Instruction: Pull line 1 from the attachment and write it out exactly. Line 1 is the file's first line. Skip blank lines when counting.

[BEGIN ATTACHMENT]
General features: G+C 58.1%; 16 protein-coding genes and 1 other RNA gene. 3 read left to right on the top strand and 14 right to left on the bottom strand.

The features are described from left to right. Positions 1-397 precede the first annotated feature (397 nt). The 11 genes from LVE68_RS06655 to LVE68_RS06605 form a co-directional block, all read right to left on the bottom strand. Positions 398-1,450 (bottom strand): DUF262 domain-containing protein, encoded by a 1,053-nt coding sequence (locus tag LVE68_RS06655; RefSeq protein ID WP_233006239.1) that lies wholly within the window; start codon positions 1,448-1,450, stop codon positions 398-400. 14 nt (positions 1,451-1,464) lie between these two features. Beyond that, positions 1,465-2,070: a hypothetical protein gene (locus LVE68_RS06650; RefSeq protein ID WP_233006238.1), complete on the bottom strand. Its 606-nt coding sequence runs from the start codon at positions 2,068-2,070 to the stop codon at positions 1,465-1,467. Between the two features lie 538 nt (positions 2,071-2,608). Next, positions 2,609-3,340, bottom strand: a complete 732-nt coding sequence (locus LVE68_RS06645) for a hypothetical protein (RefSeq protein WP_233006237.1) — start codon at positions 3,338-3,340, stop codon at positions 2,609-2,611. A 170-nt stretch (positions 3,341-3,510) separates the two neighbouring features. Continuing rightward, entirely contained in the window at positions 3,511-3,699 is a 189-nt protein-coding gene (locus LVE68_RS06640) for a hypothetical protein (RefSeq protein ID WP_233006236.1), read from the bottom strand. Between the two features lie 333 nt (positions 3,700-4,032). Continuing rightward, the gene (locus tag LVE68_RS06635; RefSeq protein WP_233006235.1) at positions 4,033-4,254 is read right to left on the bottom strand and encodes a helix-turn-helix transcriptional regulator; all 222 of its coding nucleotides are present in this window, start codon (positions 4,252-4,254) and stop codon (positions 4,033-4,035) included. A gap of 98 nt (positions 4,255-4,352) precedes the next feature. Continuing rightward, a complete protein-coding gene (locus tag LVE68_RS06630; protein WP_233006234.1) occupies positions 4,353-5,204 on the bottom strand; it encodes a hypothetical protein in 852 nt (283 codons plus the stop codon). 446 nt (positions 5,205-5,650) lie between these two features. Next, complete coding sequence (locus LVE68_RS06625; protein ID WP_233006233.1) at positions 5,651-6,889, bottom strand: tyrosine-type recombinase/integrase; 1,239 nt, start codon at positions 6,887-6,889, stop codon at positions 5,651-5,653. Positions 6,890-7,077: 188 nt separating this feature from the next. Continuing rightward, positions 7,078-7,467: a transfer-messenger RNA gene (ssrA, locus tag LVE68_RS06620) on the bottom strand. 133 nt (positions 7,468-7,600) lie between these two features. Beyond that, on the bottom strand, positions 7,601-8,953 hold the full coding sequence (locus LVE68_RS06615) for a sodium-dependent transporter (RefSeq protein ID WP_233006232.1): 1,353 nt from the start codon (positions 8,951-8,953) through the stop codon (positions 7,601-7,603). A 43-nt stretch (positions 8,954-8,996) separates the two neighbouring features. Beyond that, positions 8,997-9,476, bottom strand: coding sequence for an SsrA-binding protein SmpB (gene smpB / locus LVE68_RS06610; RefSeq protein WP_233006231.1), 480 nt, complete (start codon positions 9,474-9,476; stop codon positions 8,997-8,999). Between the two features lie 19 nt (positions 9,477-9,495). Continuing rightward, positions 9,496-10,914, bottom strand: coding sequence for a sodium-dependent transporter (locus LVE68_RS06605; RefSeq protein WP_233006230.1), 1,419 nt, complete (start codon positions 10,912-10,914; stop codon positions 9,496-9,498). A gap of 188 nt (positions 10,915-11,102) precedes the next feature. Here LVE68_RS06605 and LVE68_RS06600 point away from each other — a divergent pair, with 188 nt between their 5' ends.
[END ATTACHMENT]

General features: G+C 58.1%; 16 protein-coding genes and 1 other RNA gene. 3 read left to right on the top strand and 14 right to left on the bottom strand.